McWeeks spent his final few trips around the carousel regretting having met all the women who now regretted meeting him. Well, not all were still resentful. Some were dead. One was in another nursing facility on the other side of town, comatose, being fed through a tube. He didn’t know this, of course. She had been just one of many bad decisions in his life, a drain on his valuable time. He invested years and received nothing in the way of dividends. One after another, each interest failed him, like the floors of a dynamited building. Now he was disgusted with everything, from the television his roommate insisted on watching to the food arriving on cafeteria trays. Tapioca? Take it away.
Spring arrived just as his little train was nearing the station. Television now sent baseball ricocheting off the walls, while the kitchen tried to hasten his demise via some organically grown vegetable medley. But the sapling planted twelve feet from his window the previous year struggled back into life, leaves popping open and the slender trunk straining against its wrapping. A nest had appeared on a bare branch and a drab little bird occupied it. McWeeks asked a nurse what type and got, “Just a grungy brown thing” in reply. Another genius, she was.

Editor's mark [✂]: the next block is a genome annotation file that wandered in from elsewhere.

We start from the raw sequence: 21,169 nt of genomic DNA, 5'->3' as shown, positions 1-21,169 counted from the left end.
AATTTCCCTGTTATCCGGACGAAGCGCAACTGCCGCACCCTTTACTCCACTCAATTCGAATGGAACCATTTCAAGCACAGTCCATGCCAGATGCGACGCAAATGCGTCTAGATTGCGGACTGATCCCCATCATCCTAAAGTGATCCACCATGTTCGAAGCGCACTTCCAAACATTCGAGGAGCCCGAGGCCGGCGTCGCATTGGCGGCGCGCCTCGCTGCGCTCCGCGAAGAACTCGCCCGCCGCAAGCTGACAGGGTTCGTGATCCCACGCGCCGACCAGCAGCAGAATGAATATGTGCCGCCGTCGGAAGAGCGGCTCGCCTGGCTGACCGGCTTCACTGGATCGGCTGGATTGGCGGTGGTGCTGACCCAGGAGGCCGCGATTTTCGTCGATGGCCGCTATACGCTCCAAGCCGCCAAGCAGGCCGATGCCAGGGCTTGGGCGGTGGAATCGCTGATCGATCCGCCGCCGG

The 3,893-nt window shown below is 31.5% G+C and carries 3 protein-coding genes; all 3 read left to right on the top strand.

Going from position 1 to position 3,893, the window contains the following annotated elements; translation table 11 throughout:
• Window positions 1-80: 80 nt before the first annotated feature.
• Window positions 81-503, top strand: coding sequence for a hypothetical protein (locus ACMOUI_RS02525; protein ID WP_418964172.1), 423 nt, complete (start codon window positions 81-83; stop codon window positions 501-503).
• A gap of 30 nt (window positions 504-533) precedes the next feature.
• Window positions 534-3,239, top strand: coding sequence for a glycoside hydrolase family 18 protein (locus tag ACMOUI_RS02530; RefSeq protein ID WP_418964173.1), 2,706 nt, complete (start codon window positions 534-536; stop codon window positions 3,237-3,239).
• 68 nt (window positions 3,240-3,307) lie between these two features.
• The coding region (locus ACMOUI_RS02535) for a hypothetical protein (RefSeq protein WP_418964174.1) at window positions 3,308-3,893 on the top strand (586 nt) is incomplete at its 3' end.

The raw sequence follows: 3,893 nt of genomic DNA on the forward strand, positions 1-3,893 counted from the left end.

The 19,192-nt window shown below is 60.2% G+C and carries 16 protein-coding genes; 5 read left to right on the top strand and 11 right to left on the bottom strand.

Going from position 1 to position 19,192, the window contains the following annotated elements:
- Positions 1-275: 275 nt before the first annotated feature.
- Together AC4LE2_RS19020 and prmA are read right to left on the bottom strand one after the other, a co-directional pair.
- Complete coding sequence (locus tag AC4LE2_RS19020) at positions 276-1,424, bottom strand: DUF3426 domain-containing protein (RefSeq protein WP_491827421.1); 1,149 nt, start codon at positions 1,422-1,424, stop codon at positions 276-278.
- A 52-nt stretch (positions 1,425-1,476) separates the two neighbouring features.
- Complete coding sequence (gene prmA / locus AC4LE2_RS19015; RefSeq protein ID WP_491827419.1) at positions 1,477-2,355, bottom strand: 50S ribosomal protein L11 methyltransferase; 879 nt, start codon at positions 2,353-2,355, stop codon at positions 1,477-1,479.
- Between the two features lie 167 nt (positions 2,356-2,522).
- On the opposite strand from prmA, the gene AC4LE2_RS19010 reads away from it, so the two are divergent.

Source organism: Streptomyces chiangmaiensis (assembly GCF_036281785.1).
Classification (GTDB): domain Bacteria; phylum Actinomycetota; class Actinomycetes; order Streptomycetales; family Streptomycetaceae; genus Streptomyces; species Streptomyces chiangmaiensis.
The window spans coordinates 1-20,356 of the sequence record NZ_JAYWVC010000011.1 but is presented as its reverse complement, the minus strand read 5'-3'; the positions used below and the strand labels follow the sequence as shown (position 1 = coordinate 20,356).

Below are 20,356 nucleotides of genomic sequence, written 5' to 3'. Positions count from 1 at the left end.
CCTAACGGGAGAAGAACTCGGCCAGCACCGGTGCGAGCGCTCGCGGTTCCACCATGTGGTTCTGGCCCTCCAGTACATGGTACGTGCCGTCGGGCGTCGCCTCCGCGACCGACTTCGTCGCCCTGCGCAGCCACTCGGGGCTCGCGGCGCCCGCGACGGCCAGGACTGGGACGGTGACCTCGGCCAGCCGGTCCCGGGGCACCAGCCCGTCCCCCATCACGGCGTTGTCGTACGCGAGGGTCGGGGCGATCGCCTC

The bird kept her station, and the puny tree helped by producing overhanging foliage to stymie circling hawks. Soon, grungy brown bird was busy feeding an indeterminate number of chicks. He watched for hours: The tree, the birds, the chicks. He was pulling for them all. He was pulling for spring.
About the Author: The work of Robert L. Penick has appeared in over 100 different literary journals, including The Hudson Review, North American Review, and The California Quarterly. He lives in Louisville, KY, USA, with his free-range box turtle, Sheldon, and edits Ristau, a tiny literary annual. More of his writing can be found here